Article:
a cruet in the form of an aeroplane,
a set of Victorian baker's scales, and a model car.
That leaves him with just £40 to spend today.
James had far less fruitful day,
spending only £12 on a gladioli vase.
His pockets are pretty full, with £188 left to spend.
The fellows are still in King's Lynn this morning
and heading to James's first shop.
-Will that do for you, sir?
-Lovely, thank you.
I'll be around, sir, don't worry.
-Ah, thank you. Thank you.
-Are you going shopping this morning, sir?
-Just freshen you up a little, sir.
-There we are.
-Have a good day, sir.
-Same to you, Ross.
-See you later.
James still has plenty of money burning a hole in his pocket
and with only one item to show for yesterday,
he'd best not dilly-dally today.
-Hello, James. I'm Maggie.
-Hello, Maggie. Nice to see you.
-Nice to meet you.
-Now, how long have you had this lovely place for?
-Two-and-a-half years? Good. Going strong.
OK, well, I'll just have a good old rootle around.
Chop chop. You're lagging behind here.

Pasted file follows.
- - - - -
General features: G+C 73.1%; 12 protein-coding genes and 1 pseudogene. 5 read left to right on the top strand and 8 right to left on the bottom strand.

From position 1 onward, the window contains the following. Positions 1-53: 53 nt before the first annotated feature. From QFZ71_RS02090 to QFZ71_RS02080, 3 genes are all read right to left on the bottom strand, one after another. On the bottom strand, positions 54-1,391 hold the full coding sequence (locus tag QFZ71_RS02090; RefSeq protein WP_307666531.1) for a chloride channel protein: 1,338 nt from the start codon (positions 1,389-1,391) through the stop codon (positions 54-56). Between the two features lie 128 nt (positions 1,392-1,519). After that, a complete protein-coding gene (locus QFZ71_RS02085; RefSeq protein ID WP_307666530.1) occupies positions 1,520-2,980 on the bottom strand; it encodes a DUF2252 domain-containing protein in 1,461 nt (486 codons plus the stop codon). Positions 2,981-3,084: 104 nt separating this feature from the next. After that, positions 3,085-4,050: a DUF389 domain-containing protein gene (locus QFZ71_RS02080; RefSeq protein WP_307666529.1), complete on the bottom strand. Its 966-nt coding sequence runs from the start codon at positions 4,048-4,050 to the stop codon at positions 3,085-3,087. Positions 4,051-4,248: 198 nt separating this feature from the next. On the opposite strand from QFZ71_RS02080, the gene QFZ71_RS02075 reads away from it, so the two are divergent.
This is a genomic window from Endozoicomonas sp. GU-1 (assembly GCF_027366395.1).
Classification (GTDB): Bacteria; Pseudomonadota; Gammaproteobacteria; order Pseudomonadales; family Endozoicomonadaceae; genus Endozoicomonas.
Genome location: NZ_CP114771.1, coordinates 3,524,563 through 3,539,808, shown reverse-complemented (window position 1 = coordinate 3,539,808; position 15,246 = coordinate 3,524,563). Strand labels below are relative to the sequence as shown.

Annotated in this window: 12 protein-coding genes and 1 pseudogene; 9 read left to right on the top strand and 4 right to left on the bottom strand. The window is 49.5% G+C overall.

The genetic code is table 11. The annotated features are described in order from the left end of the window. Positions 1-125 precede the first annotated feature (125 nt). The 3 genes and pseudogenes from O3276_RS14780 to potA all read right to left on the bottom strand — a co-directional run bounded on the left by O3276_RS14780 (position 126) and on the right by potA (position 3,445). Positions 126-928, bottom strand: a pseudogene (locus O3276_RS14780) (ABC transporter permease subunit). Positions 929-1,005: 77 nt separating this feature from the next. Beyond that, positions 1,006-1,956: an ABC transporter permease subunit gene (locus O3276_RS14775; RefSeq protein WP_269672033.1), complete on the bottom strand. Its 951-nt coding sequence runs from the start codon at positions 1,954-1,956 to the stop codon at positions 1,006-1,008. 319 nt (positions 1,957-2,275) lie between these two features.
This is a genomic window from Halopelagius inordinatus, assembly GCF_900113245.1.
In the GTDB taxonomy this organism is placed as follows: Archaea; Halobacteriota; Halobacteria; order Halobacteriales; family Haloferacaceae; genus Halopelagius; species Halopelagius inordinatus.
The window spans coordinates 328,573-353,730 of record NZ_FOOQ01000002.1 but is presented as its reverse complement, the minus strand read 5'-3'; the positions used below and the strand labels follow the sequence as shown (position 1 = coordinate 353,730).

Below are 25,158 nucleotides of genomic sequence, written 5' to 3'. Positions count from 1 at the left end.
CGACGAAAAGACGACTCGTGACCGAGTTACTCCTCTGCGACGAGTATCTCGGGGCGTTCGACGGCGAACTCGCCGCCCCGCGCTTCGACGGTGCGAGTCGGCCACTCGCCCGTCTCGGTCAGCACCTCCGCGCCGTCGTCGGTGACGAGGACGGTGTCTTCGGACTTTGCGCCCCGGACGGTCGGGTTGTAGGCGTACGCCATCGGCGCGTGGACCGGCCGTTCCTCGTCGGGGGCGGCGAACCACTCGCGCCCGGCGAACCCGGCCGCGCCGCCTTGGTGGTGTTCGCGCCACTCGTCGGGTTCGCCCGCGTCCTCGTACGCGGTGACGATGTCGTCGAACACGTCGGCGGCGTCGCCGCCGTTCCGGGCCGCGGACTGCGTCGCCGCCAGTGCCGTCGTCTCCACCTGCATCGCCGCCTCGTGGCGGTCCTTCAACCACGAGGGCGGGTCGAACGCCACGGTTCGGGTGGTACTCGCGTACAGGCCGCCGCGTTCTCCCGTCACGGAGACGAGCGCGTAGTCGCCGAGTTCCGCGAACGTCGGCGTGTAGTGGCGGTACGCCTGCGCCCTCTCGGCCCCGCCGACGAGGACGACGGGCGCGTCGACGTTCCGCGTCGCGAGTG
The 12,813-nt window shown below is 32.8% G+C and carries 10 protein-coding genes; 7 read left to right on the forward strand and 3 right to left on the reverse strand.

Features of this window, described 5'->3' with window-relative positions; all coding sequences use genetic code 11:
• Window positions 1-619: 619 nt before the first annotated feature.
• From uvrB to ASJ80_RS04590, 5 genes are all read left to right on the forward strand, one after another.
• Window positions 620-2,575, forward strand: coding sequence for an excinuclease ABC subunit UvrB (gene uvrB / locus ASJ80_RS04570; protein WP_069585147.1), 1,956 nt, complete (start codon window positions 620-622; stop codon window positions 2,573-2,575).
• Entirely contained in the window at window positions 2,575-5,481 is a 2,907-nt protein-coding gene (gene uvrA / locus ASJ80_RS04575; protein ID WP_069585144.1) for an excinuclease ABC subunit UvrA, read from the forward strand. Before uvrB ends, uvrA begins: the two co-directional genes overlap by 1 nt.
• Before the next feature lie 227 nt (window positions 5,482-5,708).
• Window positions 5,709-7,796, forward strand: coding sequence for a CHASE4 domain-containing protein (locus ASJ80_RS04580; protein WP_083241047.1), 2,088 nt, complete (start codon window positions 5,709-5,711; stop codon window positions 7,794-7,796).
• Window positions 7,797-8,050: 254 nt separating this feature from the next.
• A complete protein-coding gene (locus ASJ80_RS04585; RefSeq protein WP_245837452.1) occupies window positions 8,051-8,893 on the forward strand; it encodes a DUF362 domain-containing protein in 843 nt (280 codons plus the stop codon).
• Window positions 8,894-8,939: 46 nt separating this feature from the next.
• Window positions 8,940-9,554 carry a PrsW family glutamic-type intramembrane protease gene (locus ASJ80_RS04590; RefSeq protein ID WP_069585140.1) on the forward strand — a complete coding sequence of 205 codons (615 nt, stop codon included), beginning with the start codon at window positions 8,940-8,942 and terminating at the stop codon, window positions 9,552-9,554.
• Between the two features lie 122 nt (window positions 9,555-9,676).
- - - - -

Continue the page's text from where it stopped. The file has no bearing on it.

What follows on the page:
Crikey, he's an acquired taste!
Maggie, can I look in this cabinet down here?
Lovely piece of wood.
"The Beaver Talbot tie press."
-I'd like the nameplate.
-Would that have been...
that a gentleman would have simply
put in his wardrobe with the tie in?
Yeah, I think so. He would have left it overnight,
-rather like putting trousers in a trouser-press.
Or maybe at rest, when he was reading his newspaper.
You just recline in your armchair,
there we are, doing two jobs at once.
A man should look his best at all times.
With James's tie now nice and straight, and the tie-presser
a definite contender, are there any other items on his radar?
It's a stand, it's a tazza.
The rather nice thing is, it has a little
pictorial thing here,
and I think it's probably Windsor Castle.
This is rather fun so, a paper knife,
wholly appropriate it should have a terminal here, the Penny Black.
This was the mighty stamp.
This is the stamp that made the world slightly smaller,
introduced in the early part of the 1840s.
This was an invention that introduced a new item.
-It's like the internet revolution, isn't it?
An amazing take-up.
Maggie is off to chat with colleague Ian to see what price they'll
be able to do on the tazza and the paper knife.
We could do...maybe 40 would probably be the best, I think.
So that's sort of looking at about £20 each, isn't it?
What about if I bought the strange beaver fellow, what could that be?
-That could be four, could it?
How about the whole lot for 40?
-Erm, yeah, OK.
-That's very kind of you.
Thank you very much indeed, Maggie.
So that's a deal done for £40 for all three items.
£18 for the tazza,
£18 for the paper knife
and the tie press thrown in for £4.